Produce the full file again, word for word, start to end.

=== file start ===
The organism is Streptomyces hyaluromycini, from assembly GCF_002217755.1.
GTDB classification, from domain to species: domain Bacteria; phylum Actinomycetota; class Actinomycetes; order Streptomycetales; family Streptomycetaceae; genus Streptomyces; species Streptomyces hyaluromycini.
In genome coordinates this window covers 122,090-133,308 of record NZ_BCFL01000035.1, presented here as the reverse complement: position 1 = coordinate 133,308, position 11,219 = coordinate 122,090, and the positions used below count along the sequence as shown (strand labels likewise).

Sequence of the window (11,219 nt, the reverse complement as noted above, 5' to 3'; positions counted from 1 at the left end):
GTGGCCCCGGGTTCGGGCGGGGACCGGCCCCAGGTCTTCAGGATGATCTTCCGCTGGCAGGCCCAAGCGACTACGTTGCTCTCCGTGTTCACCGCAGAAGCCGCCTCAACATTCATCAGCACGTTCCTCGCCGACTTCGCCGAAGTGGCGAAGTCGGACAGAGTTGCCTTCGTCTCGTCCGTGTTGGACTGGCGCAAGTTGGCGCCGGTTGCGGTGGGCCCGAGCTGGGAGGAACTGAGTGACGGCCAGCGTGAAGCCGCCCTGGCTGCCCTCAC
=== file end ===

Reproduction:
The organism is Streptomyces hyaluromycini, from assembly GCF_002217755.1.
GTDB classification, from domain to species: domain Bacteria; phylum Actinomycetota; class Actinomycetes; order Streptomycetales; family Streptomycetaceae; genus Streptomyces; species Streptomyces hyaluromycini.
In genome coordinates this window covers 122,090-133,308 of record NZ_BCFL01000035.1, presented here as the reverse complement: position 1 = coordinate 133,308, position 11,219 = coordinate 122,090, and the positions used below count along the sequence as shown (strand labels likewise).

Sequence of the window (11,219 nt, the reverse complement as noted above, 5' to 3'; positions counted from 1 at the left end):
GTGGCCCCGGGTTCGGGCGGGGACCGGCCCCAGGTCTTCAGGATGATCTTCCGCTGGCAGGCCCAAGCGACTACGTTGCTCTCCGTGTTCACCGCAGAAGCCGCCTCAACATTCATCAGCACGTTCCTCGCCGACTTCGCCGAAGTGGCGAAGTCGGACAGAGTTGCCTTCGTCTCGTCCGTGTTGGACTGGCGCAAGTTGGCGCCGGTTGCGGTGGGCCCGAGCTGGGAGGAACTGAGTGACGGCCAGCGTGAAGCCGCCCTGGCTGCCCTCAC